We use quantifiers when we want to give someone information about the number of something: how much or how many.

Sometimes we use a quantifier in the place of a determiner:

Most children start school at the age of five.
We ate some bread and butter.
We saw lots of birds.

We use these quantifiers with both count and uncount nouns:

 

all any enough less a lot of lots of
more most no none of some  

 

and some more colloquial forms:

 

plenty of heaps of a load of loads of tons of  etc.

 

Some quantifiers can be used only with count nouns:

 

both each either (a) few fewer neither several

 

and some more colloquial forms:

 

a couple of hundreds of thousands of etc.

 

 

Some quantifiers can be used only with uncount nouns:

 

a little (not) much a bit of

 

And, particularly with abstract nouns such as time, money, trouble, etc:, we often use:

 

a great deal of a good deal of

 

Members of groups

You can put a noun after a quantifier when you are talking about members of a group in general…

Few snakes are dangerous.
Both brothers work with their father.
I never have enough money.

…but if you are talking about a specific group of people or things, use of the … as well

Few of the snakes are dangerous.
All of the children live at home.
He has spent all of his money.

Note that, if we are talking about two people or things we use the quantifiers both, either and neither:

 

One supermarket Two supermarkets* More than two supermarkets

The supermarket was closed

The supermarket wasn't open

I don’t think the supermarket was open.

Both the supermarkets were closed.

Neither of the supermarkets was open.

I don’t think either of the supermarkets was open.

All the supermarkets were closed

None of the supermarkets were open

I don't think any of the supermarkets were open

 

*Nouns with either and neither have a singular verb.

 
Singular quantifiers:

We use every or each with a singular noun to mean all:

 

There was a party in every street.  = There were parties in all the streets.
Every shop was decorated with flowers.  = All the shops were decorated with flowers.
Each child was given a prize.  = All the children were given a prize.
There was a prize in each competition.  = There were prizes in all the competitions.

 

We often use every to talk about times like days, weeks and years:

When we were children we had holidays at our grandmother’s every year.
When we stayed at my grandmother’s house we went to the beach every day.
We visit our daughter every Christmas.

BUT: We do not use a determiner with every and each. We do not say:

The every shop was decorated with flowers.
The each child was given a prize.

Activities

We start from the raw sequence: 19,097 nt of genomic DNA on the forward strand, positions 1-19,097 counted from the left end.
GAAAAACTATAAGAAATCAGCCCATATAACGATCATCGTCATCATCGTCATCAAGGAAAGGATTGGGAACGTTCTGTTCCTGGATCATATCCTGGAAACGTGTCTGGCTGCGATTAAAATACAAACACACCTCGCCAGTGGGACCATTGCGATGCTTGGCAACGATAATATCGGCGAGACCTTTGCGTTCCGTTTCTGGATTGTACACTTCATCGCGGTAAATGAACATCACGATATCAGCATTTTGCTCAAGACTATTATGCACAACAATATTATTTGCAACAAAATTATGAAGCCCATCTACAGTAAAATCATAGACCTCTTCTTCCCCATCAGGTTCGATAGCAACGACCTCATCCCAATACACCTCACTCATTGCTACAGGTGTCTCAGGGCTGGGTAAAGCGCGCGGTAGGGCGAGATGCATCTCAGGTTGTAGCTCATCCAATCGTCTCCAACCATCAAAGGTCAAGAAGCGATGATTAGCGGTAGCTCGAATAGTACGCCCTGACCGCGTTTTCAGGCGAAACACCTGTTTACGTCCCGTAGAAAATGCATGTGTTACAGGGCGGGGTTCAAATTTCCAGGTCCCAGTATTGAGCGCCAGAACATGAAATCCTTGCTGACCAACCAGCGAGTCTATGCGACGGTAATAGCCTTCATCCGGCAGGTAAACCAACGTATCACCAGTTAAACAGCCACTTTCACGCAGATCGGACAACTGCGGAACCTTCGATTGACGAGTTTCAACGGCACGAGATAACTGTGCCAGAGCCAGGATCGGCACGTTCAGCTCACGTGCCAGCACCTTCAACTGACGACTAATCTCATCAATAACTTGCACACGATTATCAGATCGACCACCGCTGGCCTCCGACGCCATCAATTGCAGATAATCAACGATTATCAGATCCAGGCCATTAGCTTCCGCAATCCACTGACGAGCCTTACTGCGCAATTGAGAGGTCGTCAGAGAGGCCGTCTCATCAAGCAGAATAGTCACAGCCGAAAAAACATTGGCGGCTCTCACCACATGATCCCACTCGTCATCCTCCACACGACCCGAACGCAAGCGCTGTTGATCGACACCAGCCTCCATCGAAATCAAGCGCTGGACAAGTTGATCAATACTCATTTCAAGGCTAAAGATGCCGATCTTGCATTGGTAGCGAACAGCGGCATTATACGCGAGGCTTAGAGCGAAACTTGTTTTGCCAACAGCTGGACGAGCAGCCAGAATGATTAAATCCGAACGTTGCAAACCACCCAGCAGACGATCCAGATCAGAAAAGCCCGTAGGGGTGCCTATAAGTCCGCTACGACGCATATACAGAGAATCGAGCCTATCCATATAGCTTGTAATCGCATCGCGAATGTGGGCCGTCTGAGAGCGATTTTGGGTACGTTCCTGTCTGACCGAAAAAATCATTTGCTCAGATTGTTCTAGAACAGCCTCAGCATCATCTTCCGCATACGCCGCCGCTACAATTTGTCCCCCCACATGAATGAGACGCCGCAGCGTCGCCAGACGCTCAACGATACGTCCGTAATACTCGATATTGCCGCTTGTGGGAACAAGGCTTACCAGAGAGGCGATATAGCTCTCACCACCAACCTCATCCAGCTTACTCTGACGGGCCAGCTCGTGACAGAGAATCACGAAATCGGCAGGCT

Choose the correct quantifier

 

Section: 

Comments

Hello, please sir, am so confused about the correctness of these two sentences just because of the "percentage". I don't know which I should use in these two verbs: ARE or IS. Please help.

1) 45% (percent) of the girls in the class ARE busy doing nothing.
2) 45% (percent) of the girls in the class IS busy doing nothing.

Please, which of the sentence above is correct?
Thanks.

Hello roc1,

The verb depends upon the noun in the sentence:

45% of the girls are... [as 'girls' is plural]

45% of the money is... [as 'money' is singular]

 

Best wishes,

Peter

The LearnEnglish Team

Hello roc1,

The verb depends upon the noun in the sentence:

45% of the girls are... [as 'girls' is plural]

45% of the money is... [as 'money' is singular]

 

Best wishes,

Peter

The LearnEnglish Team

Hi,

In this frase: He knows ____ English. He knows enough English to manage.
Can i use "lots of" as a quantifier? And if i don't why?

Thanks

Hi Quezia Damaris Vasconcelos,

The sentence 'He knows lots of English' is perfectly fine.

 

Best wishes,

Peter

The LearnEnglish Team

Dear Sir
Would you please explain this to me?
A cow is a useful animal.= Cows are useful animals.
The cow is a useful animal. = Cows are useful animals.
Either we use A or The it gives the same meaning.
I am I right or wrong?
THANK YOU.
REGARDS

Hello Andrew international,

Yes, that's right, all three sentences can mean essentially the same thing, though within different contexts they can mean different things. Of the three forms, the most commonly used one is with the plural subject with no article ('Cows are ...').

All the best,
Kirk
The LearnEnglish Team

Dear Sir,
Example:
Few snakes are dangerous
Few of snakes are dangerous
I don't understand difference between members of group and specific group.
Please let me know.
Thanks,

Hello thaonguyen2314,

Take a look at these two sentences:

Few snakes are dangerous.

This means that not many snakes are dangerous - it is talking about snakes in general.

Few of the snakes are dangerous.

This means that not many of a particular group of snakes are dangerous. It does not refer to snakes in general, but only some snakes. For example, you might be talking about the snakes in a particular zoo, or the snakes which live in Britain. Unlike the first sentence this describes a selected group - which group should be clear from the context.

 

Best wishes,

Peter

The LearnEnglish Team

When do we use few and a few?

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